Highlight of the Week
Big Banks Release Q4 Earnings
- JP Morgan, Bank of America, Citibank, and Wells Fargo released Q4 earnings last Friday. Despite a moderate deterioration in credit quality and a hefty FDIC special assessment fee, the 4 largest banks earned $104 billion for the full year 2023, up 11% from a year earlier.
- The four largest banks charged off $6.6 billion in loans, twice as much as in the fourth quarter of 2022. Most of the charge-offs were from Office CRE loans and credit cards. Although bank executives are largely maintaining that the increase in loan losses is not a cause for concern, Wells Fargo’s CFO warned that this increase might only be the beginning of the charge-off cycle.
- Also in Q4, the four largest banks recorded a one-time expense for an FDIC special assessment fee, which heavily dragged down profits and caused EPS to miss targets. This special assessment fee will be used to replenish the Deposit Insurance Fund, which paid out nearly $16 billion to cover the uninsured deposits at SVB and Signature Bank in 2023. The four largest banks set aside almost $9 billion alone to cover the fee. More than 95% of the special assessment fee will be shouldered by banks with over $50 billion in assets.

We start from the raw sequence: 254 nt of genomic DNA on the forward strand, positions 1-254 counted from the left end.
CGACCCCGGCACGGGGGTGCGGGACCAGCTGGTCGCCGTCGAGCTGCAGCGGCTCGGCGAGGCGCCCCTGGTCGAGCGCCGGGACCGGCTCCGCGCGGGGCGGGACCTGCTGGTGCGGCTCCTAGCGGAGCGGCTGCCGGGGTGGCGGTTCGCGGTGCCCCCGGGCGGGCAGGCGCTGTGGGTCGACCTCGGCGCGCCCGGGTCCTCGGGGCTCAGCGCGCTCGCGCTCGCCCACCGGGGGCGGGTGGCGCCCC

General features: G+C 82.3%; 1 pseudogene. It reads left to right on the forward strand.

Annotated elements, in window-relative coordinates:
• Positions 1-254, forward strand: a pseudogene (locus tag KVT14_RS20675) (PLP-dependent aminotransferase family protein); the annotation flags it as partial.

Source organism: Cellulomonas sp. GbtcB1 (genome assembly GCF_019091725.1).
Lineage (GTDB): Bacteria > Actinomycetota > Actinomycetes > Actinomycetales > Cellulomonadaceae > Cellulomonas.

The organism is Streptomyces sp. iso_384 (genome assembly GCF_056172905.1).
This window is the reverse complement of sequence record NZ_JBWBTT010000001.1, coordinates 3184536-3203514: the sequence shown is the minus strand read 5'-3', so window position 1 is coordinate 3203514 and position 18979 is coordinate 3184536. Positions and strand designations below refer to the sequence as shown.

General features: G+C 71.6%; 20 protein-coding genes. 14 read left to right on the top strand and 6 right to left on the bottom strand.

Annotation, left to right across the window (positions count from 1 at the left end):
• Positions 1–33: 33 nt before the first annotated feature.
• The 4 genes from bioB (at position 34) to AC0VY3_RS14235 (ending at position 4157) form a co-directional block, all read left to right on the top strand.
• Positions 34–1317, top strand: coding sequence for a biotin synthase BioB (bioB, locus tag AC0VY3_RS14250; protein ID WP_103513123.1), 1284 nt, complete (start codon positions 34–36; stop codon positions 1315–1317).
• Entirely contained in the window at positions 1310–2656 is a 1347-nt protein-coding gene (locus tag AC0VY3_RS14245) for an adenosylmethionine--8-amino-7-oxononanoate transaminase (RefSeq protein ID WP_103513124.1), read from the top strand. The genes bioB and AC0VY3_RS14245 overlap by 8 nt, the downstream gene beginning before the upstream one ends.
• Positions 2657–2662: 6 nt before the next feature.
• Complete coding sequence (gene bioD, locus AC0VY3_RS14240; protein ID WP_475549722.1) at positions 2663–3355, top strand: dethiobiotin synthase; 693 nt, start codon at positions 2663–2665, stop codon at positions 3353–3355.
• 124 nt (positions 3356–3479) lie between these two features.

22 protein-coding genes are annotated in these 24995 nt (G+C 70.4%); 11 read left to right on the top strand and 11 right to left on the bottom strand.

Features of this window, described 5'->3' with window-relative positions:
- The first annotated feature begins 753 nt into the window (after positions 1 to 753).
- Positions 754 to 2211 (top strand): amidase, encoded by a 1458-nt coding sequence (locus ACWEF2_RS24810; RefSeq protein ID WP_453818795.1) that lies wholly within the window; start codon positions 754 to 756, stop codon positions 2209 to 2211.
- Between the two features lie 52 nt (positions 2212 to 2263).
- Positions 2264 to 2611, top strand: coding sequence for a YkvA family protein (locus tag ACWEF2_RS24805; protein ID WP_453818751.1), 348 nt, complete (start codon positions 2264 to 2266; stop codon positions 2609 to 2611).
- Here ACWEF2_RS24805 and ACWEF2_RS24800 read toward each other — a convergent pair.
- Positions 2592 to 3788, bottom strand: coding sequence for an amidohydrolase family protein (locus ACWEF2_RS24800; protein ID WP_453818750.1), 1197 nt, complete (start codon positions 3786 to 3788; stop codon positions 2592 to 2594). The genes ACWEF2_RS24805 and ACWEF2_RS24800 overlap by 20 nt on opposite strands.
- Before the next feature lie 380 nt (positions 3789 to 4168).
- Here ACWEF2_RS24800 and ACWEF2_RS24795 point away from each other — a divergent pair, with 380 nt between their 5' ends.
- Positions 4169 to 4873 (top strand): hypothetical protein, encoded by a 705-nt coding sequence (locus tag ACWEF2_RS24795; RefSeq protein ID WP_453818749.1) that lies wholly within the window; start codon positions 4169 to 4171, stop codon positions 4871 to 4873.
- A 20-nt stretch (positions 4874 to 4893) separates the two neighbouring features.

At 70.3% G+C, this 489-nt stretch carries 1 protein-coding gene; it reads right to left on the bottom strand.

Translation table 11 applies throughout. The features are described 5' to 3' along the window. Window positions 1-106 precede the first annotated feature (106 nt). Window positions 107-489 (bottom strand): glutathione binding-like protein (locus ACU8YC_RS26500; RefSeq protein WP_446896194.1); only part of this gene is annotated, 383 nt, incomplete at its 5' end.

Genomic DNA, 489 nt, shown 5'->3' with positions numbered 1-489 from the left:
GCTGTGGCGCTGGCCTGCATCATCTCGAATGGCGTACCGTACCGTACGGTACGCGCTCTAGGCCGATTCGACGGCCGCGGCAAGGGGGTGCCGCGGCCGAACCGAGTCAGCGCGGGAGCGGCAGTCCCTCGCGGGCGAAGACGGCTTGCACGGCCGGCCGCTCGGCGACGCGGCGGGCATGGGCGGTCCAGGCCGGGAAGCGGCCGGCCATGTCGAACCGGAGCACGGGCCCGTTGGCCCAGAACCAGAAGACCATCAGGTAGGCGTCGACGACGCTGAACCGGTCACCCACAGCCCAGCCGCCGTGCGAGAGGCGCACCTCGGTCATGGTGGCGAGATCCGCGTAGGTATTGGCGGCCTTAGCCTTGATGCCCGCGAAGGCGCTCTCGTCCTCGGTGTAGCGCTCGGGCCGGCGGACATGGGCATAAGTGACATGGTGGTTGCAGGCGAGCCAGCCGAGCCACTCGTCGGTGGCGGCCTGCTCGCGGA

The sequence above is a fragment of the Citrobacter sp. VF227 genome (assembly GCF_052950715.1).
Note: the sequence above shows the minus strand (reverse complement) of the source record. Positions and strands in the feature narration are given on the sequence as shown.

- Citibank reported a loss for the quarter, with announcements of restructuring and a planned 10% staff reduction – 20,000 employees. These announcements certainly set a negative market tone going into full bank earnings season this month.
- Overall Q4 earnings from the four largest banks offered a tepid 2024 outlook to investors. These banks expect 2024 net interest income (‘NII’) to decrease compared to 2023, and guidance from Wells Fargo indicates that NII will trough toward the end of the year. The banks also shared an expectation that Credit Cards will drive loan growth in 2024, as consumers savings dwindle. However, bank executives are optimistic that there will be increased deal activity next year and that debt underwriting fees will continue to grow.
- In the weeks ahead, regional banks will release earnings. NII will likely continue to compress, though at a lower rate than last quarter. Investors will pay to particular attention to loan growth that might help offset deposit pricing pressures, charge offs, and any guidance that might suggest weaknesses in loan portfolios.